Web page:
SB 5887 - Establishes Medical and Retail Marijuana Regulations - Washington Key Vote


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Title: Establishes Medical and Retail Marijuana Regulations

Vote Smart's Synopsis:

Vote to pass a bill that authorizes licensed retailers to sell marijuana to medical and retail markets.


  • Requires the Department of Health to establish a “medical marijuana registry” by July 1, 2015, which authorizes registered individuals to grow up to 6 marijuana plants for medical use and purchase the following amounts of marijuana (Secs. 16, 18 & 21):
    • 3 ounces of useable marijuana;
    • 48 ounces of marijuana-infused product in solid form;
    • 216 ounces of marijuana-infused product in liquid form; or 
    • 21 grams of marijuana concentrates.  
  • Authorizes a health care professional to register a “qualifying patient” or “designated provider” on the medical marijuana registry and specify the individual’s recommended amount of marijuana, marijuana products, or marijuana plants (Secs. 16 & 21).
  • Defines “qualifying patient” as an individual who has been diagnosed by a health care professional as having a “terminal or debilitating medical condition” and who meets certain other criteria, including, but not limited to, the following criteria (Sec. 16).
    • The individual has been advised by the diagnosing health care professional that he or she may benefit from the use of medical marijuana; and
    • The individual has been entered into the medical marijuana registry.
  • Defines “designated provider” as an individual who either is the parent or guardian of a qualifying patient under 18 years of age or is the designee of a qualifying patient to be his or her provider, and meets the following requirements (Sec. 16):
    • The individual is at least 21 years of age;
    • The individual is registered as a designated provider for only 1 patient to whom they provide medical marijuana; and
    • The individual is prohibited from consuming marijuana obtained on behalf of their designated patient.
  • Authorizes a health care professional to recommend up to 8 ounces of marijuana or 15 marijuana plants to meet a patient’s medical needs (Sec. 18). 
  • Establishes a “medical marijuana endorsement” which authorizes a licensed marijuana retailer to sell marijuana and marijuana products to qualifying patients over the age of 18 and designated providers (Secs. 6 & 8).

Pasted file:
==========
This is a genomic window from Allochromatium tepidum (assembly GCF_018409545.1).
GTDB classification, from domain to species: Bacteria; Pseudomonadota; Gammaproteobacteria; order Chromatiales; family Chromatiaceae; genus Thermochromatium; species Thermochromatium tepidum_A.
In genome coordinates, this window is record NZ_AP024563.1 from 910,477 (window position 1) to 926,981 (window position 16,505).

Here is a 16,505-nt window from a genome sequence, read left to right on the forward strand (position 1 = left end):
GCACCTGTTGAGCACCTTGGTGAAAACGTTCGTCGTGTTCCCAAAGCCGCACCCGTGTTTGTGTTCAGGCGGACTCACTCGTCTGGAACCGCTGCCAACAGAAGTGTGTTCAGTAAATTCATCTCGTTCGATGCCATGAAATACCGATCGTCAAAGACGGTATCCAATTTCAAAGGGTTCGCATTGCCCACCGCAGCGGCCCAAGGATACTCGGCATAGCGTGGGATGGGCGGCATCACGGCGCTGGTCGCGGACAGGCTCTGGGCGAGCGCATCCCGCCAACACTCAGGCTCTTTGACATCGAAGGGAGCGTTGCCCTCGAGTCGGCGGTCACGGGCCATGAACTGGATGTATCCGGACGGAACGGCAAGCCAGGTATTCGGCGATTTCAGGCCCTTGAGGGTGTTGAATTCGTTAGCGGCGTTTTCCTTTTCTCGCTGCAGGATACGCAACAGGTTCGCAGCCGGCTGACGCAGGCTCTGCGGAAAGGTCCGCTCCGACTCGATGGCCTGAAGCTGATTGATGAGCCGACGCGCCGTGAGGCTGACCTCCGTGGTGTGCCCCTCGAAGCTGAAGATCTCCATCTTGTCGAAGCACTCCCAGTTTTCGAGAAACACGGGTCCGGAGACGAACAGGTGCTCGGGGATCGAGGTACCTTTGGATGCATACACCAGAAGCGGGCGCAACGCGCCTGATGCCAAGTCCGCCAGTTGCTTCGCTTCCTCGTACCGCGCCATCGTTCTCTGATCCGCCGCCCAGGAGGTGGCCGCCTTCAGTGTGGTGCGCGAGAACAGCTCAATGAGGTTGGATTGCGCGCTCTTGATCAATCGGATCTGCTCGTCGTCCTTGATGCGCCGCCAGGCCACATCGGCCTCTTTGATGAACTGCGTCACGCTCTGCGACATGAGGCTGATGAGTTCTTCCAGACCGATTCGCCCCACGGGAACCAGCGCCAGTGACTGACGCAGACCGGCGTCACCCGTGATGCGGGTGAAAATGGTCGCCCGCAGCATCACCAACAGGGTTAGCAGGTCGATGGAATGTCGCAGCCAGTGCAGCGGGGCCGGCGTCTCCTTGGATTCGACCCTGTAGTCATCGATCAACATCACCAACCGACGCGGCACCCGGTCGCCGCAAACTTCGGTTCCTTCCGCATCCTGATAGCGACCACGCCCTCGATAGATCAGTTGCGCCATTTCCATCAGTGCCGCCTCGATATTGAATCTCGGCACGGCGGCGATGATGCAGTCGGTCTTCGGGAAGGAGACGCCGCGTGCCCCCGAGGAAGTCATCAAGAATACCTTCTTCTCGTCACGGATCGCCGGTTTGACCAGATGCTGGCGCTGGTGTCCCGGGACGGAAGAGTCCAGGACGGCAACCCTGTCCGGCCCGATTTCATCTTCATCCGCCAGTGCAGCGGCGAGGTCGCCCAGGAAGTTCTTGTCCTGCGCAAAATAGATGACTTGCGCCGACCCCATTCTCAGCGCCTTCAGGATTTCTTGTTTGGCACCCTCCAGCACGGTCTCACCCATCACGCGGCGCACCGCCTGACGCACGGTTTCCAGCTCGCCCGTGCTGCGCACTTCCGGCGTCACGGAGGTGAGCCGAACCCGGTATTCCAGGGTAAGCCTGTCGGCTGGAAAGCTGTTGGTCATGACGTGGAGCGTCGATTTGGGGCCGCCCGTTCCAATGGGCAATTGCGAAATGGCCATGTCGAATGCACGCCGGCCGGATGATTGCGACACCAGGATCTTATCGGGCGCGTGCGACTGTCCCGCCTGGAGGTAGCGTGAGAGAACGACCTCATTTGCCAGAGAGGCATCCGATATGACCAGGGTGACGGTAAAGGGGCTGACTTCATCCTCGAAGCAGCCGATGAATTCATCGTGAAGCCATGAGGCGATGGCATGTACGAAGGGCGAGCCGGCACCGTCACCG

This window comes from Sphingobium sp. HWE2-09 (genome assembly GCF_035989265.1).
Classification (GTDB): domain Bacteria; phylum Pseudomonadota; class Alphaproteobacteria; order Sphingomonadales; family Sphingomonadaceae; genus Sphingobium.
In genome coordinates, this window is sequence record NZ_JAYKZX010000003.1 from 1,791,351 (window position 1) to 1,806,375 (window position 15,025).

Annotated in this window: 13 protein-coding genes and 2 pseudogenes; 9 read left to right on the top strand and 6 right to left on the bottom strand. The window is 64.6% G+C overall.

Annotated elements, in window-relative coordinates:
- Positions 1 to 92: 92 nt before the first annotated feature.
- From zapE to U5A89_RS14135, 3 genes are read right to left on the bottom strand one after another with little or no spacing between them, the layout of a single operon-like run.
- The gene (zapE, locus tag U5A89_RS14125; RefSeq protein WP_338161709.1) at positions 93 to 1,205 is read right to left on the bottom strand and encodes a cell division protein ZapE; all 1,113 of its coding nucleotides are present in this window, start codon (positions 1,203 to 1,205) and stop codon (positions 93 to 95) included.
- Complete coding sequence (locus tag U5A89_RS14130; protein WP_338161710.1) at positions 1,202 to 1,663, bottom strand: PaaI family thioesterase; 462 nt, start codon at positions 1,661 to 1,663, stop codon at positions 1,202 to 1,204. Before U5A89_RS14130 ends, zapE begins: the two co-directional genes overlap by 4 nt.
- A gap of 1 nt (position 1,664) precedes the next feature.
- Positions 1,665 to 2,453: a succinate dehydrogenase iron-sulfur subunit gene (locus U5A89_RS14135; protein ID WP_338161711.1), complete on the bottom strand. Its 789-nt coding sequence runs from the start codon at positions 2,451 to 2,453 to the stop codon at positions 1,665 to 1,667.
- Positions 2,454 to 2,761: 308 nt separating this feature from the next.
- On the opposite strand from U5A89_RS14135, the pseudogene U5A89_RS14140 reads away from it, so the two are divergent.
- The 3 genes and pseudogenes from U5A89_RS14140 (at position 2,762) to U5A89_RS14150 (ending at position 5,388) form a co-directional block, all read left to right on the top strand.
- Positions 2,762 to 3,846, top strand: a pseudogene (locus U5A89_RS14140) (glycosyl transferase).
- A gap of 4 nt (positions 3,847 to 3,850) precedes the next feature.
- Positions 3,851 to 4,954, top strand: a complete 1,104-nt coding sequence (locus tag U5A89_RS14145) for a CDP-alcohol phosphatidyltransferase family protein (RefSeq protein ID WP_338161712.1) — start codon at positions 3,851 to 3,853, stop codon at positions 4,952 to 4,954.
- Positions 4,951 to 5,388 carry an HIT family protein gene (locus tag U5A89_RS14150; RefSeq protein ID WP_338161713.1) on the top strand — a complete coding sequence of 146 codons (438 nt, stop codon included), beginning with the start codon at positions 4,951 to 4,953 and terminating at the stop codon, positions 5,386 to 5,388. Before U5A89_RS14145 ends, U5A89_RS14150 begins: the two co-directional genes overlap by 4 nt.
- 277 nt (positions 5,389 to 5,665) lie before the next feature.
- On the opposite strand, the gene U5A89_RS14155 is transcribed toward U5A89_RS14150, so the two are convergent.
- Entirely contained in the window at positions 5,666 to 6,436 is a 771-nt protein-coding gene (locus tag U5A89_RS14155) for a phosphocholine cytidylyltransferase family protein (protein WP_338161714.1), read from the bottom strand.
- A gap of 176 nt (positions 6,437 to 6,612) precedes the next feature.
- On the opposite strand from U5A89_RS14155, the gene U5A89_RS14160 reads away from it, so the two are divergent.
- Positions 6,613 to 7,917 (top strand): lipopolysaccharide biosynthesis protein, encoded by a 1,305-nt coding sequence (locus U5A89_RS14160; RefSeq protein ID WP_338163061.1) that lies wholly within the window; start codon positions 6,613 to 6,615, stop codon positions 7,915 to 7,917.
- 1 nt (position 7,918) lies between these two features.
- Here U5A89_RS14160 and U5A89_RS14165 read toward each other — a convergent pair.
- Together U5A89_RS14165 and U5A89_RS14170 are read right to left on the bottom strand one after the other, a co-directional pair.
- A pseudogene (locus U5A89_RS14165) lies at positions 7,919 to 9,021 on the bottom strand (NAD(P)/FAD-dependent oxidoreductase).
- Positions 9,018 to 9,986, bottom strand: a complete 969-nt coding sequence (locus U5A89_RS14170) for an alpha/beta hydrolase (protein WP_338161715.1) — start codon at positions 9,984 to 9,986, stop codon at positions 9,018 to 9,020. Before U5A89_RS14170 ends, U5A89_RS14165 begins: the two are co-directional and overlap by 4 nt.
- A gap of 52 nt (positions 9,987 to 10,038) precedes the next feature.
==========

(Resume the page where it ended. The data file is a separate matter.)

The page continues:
• Specifies that a licensed retailer with a medical marijuana endorsement is authorized to sell marijuana to both retaill and medical markets, or solely to medical markets (Sec. 8). 
  • Specifies that the Liquor Control Board is renamed as the “Liquor and Cannabis Board” (Sec. 1).  
  • Requires the Liquor and Cannabis Board to determine guidelines about the retail of marijuana, including, but limited to, the following guidelines (Sec. 5):
    • A guideline for the square footage that can be used to grow medical marijuana;
    • A guideline for the tetrahydrocannabinol (THC) to cannabidiol (CBD) ratio that qualifies marijuana as medicinal; and
    • A guideline to prefer medical marijuana retailers when distributing licenses. 
  • Authorizes a marijuana retailer to identify the strains, varieties, tetrahydrocannabinol (THC) and cannabidiol (CBD) ratio, and concentrations of available marijuana products when assisting qualified patients and designated providers (Sec. 7).
  • Exempts the following sales of marijuana and marijuana products containing 0.3 percent or less THC concentration from the state sales tax (Sec. 12):
    • Sales by a medical marijuana retailer, beginning July 1, 2015; and
    • Sales by a “collective garden,” until September 1, 2015.
  • Authorizes up to 4 qualifying patients and designated providers to form a cooperative to produce and process marijuana for the medical use of the cooperative members or for medical research, if the cooperative meets the following requirements (Sec. 25):
    • The cooperative is registered with the Liquor and Cannabis Board;
    • The cooperative members all hold valid registration cards;
    • The cooperative is located at the home of a cooperative member; and
    • The cooperative observes a 15 day waiting period between a former member leaving and new member joining the cooperative.
  • Repeals the authorization for qualifying patients to participate in “collective gardens” for the purpose of producing, processing, transporting, and delivering cannabis for medical use, beginning September 1, 2015 (Sec. 40).

Title: Establishes Medical and Retail Marijuana Regulations